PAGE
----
The Irish in America


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Day 24 of Irish American Favorites: Vince Flynn

vinnieThis morning, at the Cathedral of Saint Paul just up the street, is the funeral of Irish American writer Vince Flynn. I’ve purchased many of Flynn’s political thrillers over the years, but never read one. Since the late 1990s, Vince Flynn provided me with a “sure thing” when it came to buying gifts for my dad. Dad would always offer the book to me when he was finished. I declined every time – not a big fan of thrillers.

My dad knew “Vinnie” since the mid-1980s. Dad was an assistant football coach at the College of Saint Thomas when Vinnie was on the team.  Since I didn’t really like football, anytime I went to the games, I found other ways to pass the time. One way was to look at the game program. As I perused throster,  I paid special attention to the players with Irish last names. And there certainly were lots of them!

At one time, I could have told you what number any given player wore during the period my dad coached at St. Thomas, but that was a long time ago. Vinnie could have been #89…not sure.

So many people I know love Flynn’s books. They rave about his story-telling and great characters. Even my mom, whose literary preferences lean heavily toward Jane Austen, jumped on the Vince Flynn bandwagon. I guess it is about time I see what all the fuss is about this Mitch Rapp…

Click here to read more about Vince Flynn’s life and career.

When I hear the Cathedral bells ring later this morning, I will think of the Flynn family. The world may have lost a great writer and the Irish American community is less one proud member, but his family lost a beloved son, brother, uncle, husband, and father.

Rest in peace, Vinnie.

vinnie2

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Day Two of Irish American Favorites: F.Scott Fitzgerald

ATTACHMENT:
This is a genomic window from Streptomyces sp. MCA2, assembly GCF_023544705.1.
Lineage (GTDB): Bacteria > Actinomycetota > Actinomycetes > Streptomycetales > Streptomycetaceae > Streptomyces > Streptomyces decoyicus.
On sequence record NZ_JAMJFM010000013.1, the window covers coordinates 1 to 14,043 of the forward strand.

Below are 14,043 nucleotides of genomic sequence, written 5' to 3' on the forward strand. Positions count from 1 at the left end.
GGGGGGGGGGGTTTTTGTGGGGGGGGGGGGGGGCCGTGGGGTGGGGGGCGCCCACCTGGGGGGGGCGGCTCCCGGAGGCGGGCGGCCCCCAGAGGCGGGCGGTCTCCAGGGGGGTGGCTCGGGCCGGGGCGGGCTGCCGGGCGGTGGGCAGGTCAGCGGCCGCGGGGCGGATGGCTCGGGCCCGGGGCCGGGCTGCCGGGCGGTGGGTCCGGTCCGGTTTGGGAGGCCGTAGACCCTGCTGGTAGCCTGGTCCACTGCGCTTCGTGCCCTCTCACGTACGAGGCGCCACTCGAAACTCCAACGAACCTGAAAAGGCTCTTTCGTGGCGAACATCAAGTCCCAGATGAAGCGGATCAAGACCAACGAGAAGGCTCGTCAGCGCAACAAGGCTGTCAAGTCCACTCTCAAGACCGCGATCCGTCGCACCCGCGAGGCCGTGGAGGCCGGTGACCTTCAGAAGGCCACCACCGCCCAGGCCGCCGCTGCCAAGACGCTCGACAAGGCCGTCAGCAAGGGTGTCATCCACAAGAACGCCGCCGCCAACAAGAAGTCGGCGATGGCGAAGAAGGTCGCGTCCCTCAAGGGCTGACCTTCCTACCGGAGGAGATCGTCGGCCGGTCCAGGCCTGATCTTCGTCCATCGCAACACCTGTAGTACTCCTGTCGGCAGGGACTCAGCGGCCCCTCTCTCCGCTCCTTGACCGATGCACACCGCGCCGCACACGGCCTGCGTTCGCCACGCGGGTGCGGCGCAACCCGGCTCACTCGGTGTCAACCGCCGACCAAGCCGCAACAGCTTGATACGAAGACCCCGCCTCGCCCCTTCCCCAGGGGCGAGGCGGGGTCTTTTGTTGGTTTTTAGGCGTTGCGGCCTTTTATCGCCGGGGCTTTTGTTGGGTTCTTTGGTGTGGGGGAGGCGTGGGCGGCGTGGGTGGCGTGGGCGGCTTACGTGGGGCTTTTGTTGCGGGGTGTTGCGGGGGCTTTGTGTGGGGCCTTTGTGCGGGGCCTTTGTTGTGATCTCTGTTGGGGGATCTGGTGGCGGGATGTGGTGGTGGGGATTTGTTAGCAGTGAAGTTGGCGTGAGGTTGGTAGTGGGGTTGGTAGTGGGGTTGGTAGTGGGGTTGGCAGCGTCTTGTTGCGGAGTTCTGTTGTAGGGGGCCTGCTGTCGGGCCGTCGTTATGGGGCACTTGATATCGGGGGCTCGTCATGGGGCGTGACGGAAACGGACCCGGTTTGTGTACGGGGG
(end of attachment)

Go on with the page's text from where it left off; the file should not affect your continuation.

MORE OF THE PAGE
F_Scott_Fitzgerald

He may not have identified himself as Irish American, but that’s what F. Scott Fitzgerald was, and since he is one of my favorite writers, it stands to reason that he  would make my list of favorite things about Irish America.

So, did Fitzgerald have a problem with his Irish heritage? He was a complicated man. I may live up the street from Fitzgerald’s birthplace in Saint Paul, Minnesota, but that does not qualify me to analyze his personality and motivations. I will leave that to Fitzgerald experts who say his denial of his Irish ancestry rested in the fact he was embarrassed by his mother and her Famine-era immigrant Irish roots. His father’s genealogy was preferable – an established Maryland family and distant cousin to Francis Scott Key, Star Spangled Banner lyricist. Much less ethnic, much more American.

The climate in America was different in the early twentieth century. Americans didn’t often celebrate their heritage like we do today. They just wanted to be American. And if they had aspirations of joining the élite in American society, like Fitzgerald did, then it would be prudent to down-play your ethnicity – and your religion. Funny isn’t it, how things change? Just look at how Tom Cruise embraced his Irish heritage while doing press in Ireland a couple of months ago. Seemed like a bit of a stretch to me.

Fitzgerald wrote novels (The Great Gatsby, This Side of Paradise) and many short stories, but I think one of the best things he wrote was a letter to his eleven-year-old daughter in 1933, instructing her on what to worry about, what not to worry about, and what to think about. Click here to read the letter.

 Of all Fitzgerald’s witty observations, this is my favorite quote:  Nothing is as obnoxious as other people’s luck. 

Fitzgerald birthplace

Fitzgerald birthplace